What is Deep Learning?

You might be coming from a traditional computer science background learning about AI and Machine Learning. You could have been in the field of Artificial Intelligence for many years, or maybe just not wetting your feet in the field. Or, you could be a technology enthusiast diving into the latest technology trends. In any of those cases, you might be confronted with a multitude of terms such as "Artificial Intelligence", "Machine Learning", and "Deep Learning".

In recent times, the term Deep Learning seems to be the trend, so much so that it is now associated with some of the consumer technologies as well. Google, Apple, Amazon, Microsoft, IBM, and many others are talking more and more about Deep Learning. You might be trying to figure out what each of these terms - Artificial Intelligence, Machine Learning, Deep Learning - mean, how they relates to each other, or whether these can be used interchangeably.

I've also had the same problems when I started diving into this field. And, things weren't easy to be figured out mainly because of the sheer amount of information available out there.

The confusion of Deep Learning
The confusion of Deep Learning

So, after much research, here’s a simplified explanation on how the terms Artificial Intelligence, Machine Learning, and Deep Learning came to be, and how they relate to each other.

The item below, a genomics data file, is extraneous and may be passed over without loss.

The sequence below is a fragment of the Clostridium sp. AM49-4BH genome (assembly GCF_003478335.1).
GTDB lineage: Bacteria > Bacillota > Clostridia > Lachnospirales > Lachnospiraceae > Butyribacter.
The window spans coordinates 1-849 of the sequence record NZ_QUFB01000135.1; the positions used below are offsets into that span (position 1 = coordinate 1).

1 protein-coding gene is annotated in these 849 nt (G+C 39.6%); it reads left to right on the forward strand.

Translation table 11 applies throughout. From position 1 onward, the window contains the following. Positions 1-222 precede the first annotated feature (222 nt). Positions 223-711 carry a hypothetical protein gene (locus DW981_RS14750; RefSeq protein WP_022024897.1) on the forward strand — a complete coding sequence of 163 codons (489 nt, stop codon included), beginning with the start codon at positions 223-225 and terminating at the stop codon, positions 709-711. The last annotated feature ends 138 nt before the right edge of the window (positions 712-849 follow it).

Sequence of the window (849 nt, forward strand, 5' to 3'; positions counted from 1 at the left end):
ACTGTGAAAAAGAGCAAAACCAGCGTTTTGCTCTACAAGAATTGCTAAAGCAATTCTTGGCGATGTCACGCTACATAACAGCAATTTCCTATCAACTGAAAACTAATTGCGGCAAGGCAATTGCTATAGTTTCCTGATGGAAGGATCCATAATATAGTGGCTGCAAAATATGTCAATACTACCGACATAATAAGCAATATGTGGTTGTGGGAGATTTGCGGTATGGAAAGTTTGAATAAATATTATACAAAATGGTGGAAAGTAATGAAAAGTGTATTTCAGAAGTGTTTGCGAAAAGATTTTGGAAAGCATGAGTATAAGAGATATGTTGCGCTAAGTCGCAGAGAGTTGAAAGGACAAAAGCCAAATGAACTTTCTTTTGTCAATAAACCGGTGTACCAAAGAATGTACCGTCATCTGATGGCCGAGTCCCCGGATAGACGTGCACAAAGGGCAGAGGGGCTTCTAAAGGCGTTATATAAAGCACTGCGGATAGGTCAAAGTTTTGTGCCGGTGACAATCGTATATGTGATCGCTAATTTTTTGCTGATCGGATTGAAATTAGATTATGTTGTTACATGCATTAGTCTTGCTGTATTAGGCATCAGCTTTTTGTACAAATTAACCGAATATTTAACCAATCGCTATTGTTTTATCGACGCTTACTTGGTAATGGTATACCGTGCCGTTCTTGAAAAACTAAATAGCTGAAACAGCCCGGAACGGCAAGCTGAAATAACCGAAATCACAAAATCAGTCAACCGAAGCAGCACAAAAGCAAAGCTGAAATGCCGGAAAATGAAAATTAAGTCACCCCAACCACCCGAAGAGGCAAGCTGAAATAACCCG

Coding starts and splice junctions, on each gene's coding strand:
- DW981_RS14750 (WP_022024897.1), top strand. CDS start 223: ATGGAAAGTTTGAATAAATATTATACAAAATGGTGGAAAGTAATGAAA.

The evolution of Artificial Intelligence, Machine Learning, and Deep Learning
The evolution of Artificial Intelligence, Machine Learning, and Deep Learning


Artificial Intelligence


Artificial Intelligence is the idea that machines (or computers) can be built that has intelligence parallel (or greater) to that of a human, giving them capability to perform tasks that requires human intelligence to perform.

The idea of an intelligent machine has been around since 1300's, and through 19th century - where mathematicians like George Boole and Gottlob Frege refined the concepts of  Propositional Logic and Predicate Calculus. But the Dartmouth Conferences in 1956 is what’s commonly considered as the starting point of the formal research field of Artificial Intelligence. Since then the field of AI has gone through many ups-and-downs and has branched out into many sub fields. There has been attempts at applying AI for various fields – such as medical, finance, aviation, machinery etc. – with various degrees of success.

Around the late 1990s and early 2000s, the researchers identified a problem in their approach to AI, which was slowing down the success of AI – in order to artificially create a machine with an intelligence, one must first need to understand how intelligence work. But even today, we do not have a complete definition of what we call "intelligence".

In order to tackle the problem, they decided to go ground-up – rather than trying to build an intelligence, they could look into building a system that can grow its own intelligence. This idea created the new sub-field of AI called Machine Learning.


Machine Learning


Machine Learning is a subset of Artificial Intelligence which aims at providing machines with the ability to learn without explicitly programming. The idea is that such machines (or computer programs) once built will be able to evolve and adapt when they are exposed to new data.